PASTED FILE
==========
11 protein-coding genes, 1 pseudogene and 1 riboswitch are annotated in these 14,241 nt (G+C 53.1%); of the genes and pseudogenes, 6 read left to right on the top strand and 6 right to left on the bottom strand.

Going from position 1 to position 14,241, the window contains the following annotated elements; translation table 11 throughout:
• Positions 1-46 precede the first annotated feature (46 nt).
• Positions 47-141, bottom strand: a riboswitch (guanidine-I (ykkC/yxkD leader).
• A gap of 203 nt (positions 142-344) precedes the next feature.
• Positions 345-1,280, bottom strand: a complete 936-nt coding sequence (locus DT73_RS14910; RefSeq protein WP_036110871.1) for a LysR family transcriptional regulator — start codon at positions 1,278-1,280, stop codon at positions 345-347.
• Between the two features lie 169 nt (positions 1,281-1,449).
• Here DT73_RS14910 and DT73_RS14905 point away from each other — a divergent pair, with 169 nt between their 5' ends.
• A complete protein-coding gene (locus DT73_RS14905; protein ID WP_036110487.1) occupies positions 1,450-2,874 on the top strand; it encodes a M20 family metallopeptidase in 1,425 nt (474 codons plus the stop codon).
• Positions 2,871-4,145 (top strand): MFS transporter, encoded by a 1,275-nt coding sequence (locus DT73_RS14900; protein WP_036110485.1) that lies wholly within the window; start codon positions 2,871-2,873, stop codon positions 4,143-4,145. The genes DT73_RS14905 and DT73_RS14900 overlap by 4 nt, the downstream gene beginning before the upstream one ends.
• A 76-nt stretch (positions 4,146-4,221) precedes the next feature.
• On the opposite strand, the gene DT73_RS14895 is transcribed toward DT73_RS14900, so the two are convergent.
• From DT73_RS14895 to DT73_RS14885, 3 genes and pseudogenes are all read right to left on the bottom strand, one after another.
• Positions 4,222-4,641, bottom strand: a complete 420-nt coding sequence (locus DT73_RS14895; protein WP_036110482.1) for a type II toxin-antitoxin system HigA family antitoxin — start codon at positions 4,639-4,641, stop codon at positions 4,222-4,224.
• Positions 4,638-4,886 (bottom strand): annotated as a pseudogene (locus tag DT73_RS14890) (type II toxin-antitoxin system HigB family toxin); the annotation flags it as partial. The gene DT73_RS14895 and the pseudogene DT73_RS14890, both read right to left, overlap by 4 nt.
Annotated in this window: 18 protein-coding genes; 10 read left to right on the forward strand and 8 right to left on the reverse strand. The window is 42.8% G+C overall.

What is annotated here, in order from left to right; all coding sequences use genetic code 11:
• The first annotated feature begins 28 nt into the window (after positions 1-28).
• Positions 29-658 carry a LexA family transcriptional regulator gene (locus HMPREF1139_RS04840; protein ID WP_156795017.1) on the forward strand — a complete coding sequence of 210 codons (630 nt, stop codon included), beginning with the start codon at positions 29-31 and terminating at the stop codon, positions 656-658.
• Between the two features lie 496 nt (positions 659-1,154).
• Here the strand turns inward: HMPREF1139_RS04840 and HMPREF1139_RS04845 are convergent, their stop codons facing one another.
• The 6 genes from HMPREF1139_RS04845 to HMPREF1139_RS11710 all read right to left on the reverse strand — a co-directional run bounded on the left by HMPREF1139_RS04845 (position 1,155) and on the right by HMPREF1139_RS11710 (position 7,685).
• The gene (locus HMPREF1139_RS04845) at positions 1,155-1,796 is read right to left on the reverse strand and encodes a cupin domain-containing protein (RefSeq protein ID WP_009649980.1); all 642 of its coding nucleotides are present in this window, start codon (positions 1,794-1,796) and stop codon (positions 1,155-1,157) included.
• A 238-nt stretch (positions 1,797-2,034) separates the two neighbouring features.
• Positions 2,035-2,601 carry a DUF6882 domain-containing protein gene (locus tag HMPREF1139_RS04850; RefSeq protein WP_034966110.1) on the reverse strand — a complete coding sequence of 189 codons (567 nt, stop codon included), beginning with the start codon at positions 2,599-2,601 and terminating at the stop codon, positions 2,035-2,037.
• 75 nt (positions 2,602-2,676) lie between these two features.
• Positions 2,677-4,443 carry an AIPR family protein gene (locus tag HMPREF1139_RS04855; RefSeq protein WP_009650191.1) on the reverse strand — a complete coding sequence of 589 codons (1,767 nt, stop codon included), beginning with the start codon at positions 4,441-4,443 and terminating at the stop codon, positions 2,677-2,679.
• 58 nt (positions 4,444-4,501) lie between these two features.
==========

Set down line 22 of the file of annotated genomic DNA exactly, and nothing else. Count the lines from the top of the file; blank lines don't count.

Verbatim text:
• The 6 genes from HMPREF1139_RS04845 to HMPREF1139_RS11710 all read right to left on the reverse strand — a co-directional run bounded on the left by HMPREF1139_RS04845 (position 1,155) and on the right by HMPREF1139_RS11710 (position 7,685).